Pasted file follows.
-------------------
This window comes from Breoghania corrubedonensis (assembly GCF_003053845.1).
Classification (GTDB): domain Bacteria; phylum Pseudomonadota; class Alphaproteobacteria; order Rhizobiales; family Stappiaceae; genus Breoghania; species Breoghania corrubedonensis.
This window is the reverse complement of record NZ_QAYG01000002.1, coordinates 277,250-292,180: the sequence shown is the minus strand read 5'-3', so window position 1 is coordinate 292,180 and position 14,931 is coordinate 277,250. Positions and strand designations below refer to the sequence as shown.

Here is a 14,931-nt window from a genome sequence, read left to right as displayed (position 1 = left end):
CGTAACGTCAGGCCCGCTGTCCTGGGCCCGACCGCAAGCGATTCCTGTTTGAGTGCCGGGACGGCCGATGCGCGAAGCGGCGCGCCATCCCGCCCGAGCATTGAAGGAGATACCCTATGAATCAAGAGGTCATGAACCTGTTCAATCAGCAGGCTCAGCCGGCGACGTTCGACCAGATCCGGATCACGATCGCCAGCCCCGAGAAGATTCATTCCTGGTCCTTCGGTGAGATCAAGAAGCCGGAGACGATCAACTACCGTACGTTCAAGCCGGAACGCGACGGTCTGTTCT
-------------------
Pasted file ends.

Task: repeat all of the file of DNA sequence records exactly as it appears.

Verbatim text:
This window comes from Breoghania corrubedonensis (assembly GCF_003053845.1).
Classification (GTDB): domain Bacteria; phylum Pseudomonadota; class Alphaproteobacteria; order Rhizobiales; family Stappiaceae; genus Breoghania; species Breoghania corrubedonensis.
This window is the reverse complement of record NZ_QAYG01000002.1, coordinates 277,250-292,180: the sequence shown is the minus strand read 5'-3', so window position 1 is coordinate 292,180 and position 14,931 is coordinate 277,250. Positions and strand designations below refer to the sequence as shown.

Here is a 14,931-nt window from a genome sequence, read left to right as displayed (position 1 = left end):
CGTAACGTCAGGCCCGCTGTCCTGGGCCCGACCGCAAGCGATTCCTGTTTGAGTGCCGGGACGGCCGATGCGCGAAGCGGCGCGCCATCCCGCCCGAGCATTGAAGGAGATACCCTATGAATCAAGAGGTCATGAACCTGTTCAATCAGCAGGCTCAGCCGGCGACGTTCGACCAGATCCGGATCACGATCGCCAGCCCCGAGAAGATTCATTCCTGGTCCTTCGGTGAGATCAAGAAGCCGGAGACGATCAACTACCGTACGTTCAAGCCGGAACGCGACGGTCTGTTCT